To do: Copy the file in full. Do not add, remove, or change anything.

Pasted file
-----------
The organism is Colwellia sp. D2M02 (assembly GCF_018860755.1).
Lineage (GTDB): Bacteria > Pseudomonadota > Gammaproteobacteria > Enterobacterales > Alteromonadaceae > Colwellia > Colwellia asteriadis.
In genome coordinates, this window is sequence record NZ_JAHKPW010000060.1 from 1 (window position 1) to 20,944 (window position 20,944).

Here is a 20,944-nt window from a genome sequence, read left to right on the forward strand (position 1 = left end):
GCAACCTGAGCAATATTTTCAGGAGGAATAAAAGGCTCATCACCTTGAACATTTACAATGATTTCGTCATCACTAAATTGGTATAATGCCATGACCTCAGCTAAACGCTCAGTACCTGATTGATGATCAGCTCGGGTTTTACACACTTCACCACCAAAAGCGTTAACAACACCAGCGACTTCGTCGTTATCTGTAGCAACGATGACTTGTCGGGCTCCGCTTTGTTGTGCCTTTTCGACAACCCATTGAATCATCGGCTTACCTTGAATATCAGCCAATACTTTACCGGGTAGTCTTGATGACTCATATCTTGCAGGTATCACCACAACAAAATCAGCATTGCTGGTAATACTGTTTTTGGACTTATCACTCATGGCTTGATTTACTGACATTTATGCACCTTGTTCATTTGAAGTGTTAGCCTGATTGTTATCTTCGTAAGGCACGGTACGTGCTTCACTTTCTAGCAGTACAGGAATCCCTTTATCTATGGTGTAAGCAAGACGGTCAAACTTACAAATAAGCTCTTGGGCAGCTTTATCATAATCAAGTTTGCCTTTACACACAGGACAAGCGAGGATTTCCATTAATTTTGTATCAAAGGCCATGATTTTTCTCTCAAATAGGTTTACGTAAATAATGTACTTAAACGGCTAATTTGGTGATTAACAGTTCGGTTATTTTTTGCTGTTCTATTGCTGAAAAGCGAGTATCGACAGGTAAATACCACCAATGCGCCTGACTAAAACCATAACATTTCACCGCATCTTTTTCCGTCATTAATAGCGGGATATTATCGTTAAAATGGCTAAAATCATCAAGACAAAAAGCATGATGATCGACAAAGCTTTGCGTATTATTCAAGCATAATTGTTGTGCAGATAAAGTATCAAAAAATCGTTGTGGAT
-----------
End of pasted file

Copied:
The organism is Colwellia sp. D2M02 (assembly GCF_018860755.1).
Lineage (GTDB): Bacteria > Pseudomonadota > Gammaproteobacteria > Enterobacterales > Alteromonadaceae > Colwellia > Colwellia asteriadis.
In genome coordinates, this window is sequence record NZ_JAHKPW010000060.1 from 1 (window position 1) to 20,944 (window position 20,944).

Here is a 20,944-nt window from a genome sequence, read left to right on the forward strand (position 1 = left end):
GCAACCTGAGCAATATTTTCAGGAGGAATAAAAGGCTCATCACCTTGAACATTTACAATGATTTCGTCATCACTAAATTGGTATAATGCCATGACCTCAGCTAAACGCTCAGTACCTGATTGATGATCAGCTCGGGTTTTACACACTTCACCACCAAAAGCGTTAACAACACCAGCGACTTCGTCGTTATCTGTAGCAACGATGACTTGTCGGGCTCCGCTTTGTTGTGCCTTTTCGACAACCCATTGAATCATCGGCTTACCTTGAATATCAGCCAATACTTTACCGGGTAGTCTTGATGACTCATATCTTGCAGGTATCACCACAACAAAATCAGCATTGCTGGTAATACTGTTTTTGGACTTATCACTCATGGCTTGATTTACTGACATTTATGCACCTTGTTCATTTGAAGTGTTAGCCTGATTGTTATCTTCGTAAGGCACGGTACGTGCTTCACTTTCTAGCAGTACAGGAATCCCTTTATCTATGGTGTAAGCAAGACGGTCAAACTTACAAATAAGCTCTTGGGCAGCTTTATCATAATCAAGTTTGCCTTTACACACAGGACAAGCGAGGATTTCCATTAATTTTGTATCAAAGGCCATGATTTTTCTCTCAAATAGGTTTACGTAAATAATGTACTTAAACGGCTAATTTGGTGATTAACAGTTCGGTTATTTTTTGCTGTTCTATTGCTGAAAAGCGAGTATCGACAGGTAAATACCACCAATGCGCCTGACTAAAACCATAACATTTCACCGCATCTTTTTCCGTCATTAATAGCGGGATATTATCGTTAAAATGGCTAAAATCATCAAGACAAAAAGCATGATGATCGACAAAGCTTTGCGTATTATTCAAGCATAATTGTTGTGCAGATAAAGTATCAAAAAATCGTTGTGGAT